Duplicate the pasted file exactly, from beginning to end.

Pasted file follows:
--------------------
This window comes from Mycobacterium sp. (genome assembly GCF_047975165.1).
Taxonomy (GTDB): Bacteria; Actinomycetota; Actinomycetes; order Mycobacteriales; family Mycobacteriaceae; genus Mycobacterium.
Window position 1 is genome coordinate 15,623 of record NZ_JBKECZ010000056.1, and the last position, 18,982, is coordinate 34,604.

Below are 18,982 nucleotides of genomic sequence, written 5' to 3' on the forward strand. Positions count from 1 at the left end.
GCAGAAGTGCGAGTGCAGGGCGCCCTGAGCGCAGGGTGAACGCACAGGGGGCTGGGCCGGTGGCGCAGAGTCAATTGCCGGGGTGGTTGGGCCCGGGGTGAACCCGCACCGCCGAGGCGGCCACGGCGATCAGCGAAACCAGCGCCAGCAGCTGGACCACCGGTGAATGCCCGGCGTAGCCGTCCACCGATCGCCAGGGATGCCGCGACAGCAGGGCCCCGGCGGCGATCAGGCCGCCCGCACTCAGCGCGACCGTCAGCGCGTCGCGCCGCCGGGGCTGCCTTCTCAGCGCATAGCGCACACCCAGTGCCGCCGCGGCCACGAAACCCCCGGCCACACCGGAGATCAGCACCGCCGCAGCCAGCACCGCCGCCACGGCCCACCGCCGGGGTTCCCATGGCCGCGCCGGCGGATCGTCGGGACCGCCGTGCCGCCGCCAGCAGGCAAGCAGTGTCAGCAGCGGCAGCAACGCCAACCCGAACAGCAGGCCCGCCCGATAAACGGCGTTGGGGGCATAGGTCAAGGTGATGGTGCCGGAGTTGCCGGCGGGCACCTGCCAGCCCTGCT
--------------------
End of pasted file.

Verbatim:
This window comes from Mycobacterium sp. (genome assembly GCF_047975165.1).
Taxonomy (GTDB): Bacteria; Actinomycetota; Actinomycetes; order Mycobacteriales; family Mycobacteriaceae; genus Mycobacterium.
Window position 1 is genome coordinate 15,623 of record NZ_JBKECZ010000056.1, and the last position, 18,982, is coordinate 34,604.

Below are 18,982 nucleotides of genomic sequence, written 5' to 3' on the forward strand. Positions count from 1 at the left end.
GCAGAAGTGCGAGTGCAGGGCGCCCTGAGCGCAGGGTGAACGCACAGGGGGCTGGGCCGGTGGCGCAGAGTCAATTGCCGGGGTGGTTGGGCCCGGGGTGAACCCGCACCGCCGAGGCGGCCACGGCGATCAGCGAAACCAGCGCCAGCAGCTGGACCACCGGTGAATGCCCGGCGTAGCCGTCCACCGATCGCCAGGGATGCCGCGACAGCAGGGCCCCGGCGGCGATCAGGCCGCCCGCACTCAGCGCGACCGTCAGCGCGTCGCGCCGCCGGGGCTGCCTTCTCAGCGCATAGCGCACACCCAGTGCCGCCGCGGCCACGAAACCCCCGGCCACACCGGAGATCAGCACCGCCGCAGCCAGCACCGCCGCCACGGCCCACCGCCGGGGTTCCCATGGCCGCGCCGGCGGATCGTCGGGACCGCCGTGCCGCCGCCAGCAGGCAAGCAGTGTCAGCAGCGGCAGCAACGCCAACCCGAACAGCAGGCCCGCCCGATAAACGGCGTTGGGGGCATAGGTCAAGGTGATGGTGCCGGAGTTGCCGGCGGGCACCTGCCAGCCCTGCT